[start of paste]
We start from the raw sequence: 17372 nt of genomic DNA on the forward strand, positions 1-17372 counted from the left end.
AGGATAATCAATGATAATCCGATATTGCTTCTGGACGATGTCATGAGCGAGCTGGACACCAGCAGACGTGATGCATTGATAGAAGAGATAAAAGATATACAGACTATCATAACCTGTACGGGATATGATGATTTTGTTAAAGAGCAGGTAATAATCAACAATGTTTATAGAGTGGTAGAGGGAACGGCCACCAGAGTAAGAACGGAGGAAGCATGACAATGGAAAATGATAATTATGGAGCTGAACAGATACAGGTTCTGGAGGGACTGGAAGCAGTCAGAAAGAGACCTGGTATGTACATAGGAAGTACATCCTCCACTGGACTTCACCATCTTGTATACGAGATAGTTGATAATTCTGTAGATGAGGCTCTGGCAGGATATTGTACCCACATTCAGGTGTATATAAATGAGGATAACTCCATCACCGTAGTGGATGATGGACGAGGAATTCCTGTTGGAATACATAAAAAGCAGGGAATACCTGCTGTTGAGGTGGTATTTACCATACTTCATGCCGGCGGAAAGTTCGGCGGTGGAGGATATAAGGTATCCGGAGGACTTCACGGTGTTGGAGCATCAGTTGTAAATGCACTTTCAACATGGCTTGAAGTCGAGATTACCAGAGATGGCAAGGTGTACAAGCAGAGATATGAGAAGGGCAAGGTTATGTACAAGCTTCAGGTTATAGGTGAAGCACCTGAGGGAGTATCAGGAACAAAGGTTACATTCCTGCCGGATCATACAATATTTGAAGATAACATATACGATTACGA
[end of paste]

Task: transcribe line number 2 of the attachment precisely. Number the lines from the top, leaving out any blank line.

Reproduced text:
AGGATAATCAATGATAATCCGATATTGCTTCTGGACGATGTCATGAGCGAGCTGGACACCAGCAGACGTGATGCATTGATAGAAGAGATAAAAGATATACAGACTATCATAACCTGTACGGGATATGATGATTTTGTTAAAGAGCAGGTAATAATCAACAATGTTTATAGAGTGGTAGAGGGAACGGCCACCAGAGTAAGAACGGAGGAAGCATGACAATGGAAAATGATAATTATGGAGCTGAACAGATACAGGTTCTGGAGGGACTGGAAGCAGTCAGAAAGAGACCTGGTATGTACATAGGAAGTACATCCTCCACTGGACTTCACCATCTTGTATACGAGATAGTTGATAATTCTGTAGATGAGGCTCTGGCAGGATATTGTACCCACATTCAGGTGTATATAAATGAGGATAACTCCATCACCGTAGTGGATGATGGACGAGGAATTCCTGTTGGAATACATAAAAAGCAGGGAATACCTGCTGTTGAGGTGGTATTTACCATACTTCATGCCGGCGGAAAGTTCGGCGGTGGAGGATATAAGGTATCCGGAGGACTTCACGGTGTTGGAGCATCAGTTGTAAATGCACTTTCAACATGGCTTGAAGTCGAGATTACCAGAGATGGCAAGGTGTACAAGCAGAGATATGAGAAGGGCAAGGTTATGTACAAGCTTCAGGTTATAGGTGAAGCACCTGAGGGAGTATCAGGAACAAAGGTTACATTCCTGCCGGATCATACAATATTTGAAGATAACATATACGATTACGA